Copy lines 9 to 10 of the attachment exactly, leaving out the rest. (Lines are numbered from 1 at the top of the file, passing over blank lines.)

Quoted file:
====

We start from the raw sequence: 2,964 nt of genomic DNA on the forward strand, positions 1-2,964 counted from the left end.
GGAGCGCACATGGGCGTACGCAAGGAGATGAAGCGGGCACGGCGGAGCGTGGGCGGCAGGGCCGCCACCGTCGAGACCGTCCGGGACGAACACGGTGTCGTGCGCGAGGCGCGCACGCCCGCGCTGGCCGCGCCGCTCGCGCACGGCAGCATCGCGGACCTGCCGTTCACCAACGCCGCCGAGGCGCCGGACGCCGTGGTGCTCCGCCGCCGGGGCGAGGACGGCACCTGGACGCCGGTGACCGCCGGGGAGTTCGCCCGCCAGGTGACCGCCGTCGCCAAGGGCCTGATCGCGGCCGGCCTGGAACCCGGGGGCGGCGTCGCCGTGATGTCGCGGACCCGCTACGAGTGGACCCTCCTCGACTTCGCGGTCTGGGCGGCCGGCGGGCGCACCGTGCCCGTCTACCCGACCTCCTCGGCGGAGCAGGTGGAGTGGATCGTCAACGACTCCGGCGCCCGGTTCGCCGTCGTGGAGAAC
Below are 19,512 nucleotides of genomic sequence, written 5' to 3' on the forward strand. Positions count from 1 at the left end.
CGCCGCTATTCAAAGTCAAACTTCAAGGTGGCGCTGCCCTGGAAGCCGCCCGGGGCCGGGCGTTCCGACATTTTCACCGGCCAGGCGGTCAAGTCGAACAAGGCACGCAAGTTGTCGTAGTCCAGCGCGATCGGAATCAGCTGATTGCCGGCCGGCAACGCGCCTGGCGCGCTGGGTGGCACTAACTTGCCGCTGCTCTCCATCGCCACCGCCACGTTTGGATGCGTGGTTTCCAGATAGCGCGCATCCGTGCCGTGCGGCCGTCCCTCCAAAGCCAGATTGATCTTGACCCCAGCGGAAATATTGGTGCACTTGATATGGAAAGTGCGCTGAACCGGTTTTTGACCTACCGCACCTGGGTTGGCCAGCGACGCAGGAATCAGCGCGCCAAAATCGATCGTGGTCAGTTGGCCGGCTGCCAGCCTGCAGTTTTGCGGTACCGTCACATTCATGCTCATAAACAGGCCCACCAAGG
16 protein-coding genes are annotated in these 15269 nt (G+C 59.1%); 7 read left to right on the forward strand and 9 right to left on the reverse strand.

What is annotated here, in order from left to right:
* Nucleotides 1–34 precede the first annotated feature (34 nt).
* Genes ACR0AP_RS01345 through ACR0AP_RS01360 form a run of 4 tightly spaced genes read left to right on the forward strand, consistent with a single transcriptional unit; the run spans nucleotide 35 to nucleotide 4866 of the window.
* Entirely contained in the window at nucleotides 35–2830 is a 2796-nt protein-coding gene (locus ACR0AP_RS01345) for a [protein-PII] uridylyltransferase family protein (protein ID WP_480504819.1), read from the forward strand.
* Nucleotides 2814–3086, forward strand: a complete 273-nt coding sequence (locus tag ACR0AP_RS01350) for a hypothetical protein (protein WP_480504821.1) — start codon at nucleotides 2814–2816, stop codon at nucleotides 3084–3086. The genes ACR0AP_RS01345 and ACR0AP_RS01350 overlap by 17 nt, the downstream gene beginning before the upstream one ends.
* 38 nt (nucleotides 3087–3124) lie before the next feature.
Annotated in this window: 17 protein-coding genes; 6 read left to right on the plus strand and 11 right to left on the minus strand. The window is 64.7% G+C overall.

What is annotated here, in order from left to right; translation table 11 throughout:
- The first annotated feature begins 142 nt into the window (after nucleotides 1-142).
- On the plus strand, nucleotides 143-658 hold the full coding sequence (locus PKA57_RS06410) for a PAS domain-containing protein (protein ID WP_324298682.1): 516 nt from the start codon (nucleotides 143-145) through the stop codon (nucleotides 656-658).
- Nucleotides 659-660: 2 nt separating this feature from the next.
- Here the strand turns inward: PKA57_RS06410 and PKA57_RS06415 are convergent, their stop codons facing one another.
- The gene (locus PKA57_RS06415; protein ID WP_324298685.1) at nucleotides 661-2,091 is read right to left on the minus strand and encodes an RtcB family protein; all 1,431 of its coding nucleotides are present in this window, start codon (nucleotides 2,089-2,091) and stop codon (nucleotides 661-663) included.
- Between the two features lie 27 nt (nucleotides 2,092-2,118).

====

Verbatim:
* Entirely contained in the window at nucleotides 35–2830 is a 2796-nt protein-coding gene (locus ACR0AP_RS01345) for a [protein-PII] uridylyltransferase family protein (protein ID WP_480504819.1), read from the forward strand.
* Nucleotides 2814–3086, forward strand: a complete 273-nt coding sequence (locus tag ACR0AP_RS01350) for a hypothetical protein (protein WP_480504821.1) — start codon at nucleotides 2814–2816, stop codon at nucleotides 3084–3086. The genes ACR0AP_RS01345 and ACR0AP_RS01350 overlap by 17 nt, the downstream gene beginning before the upstream one ends.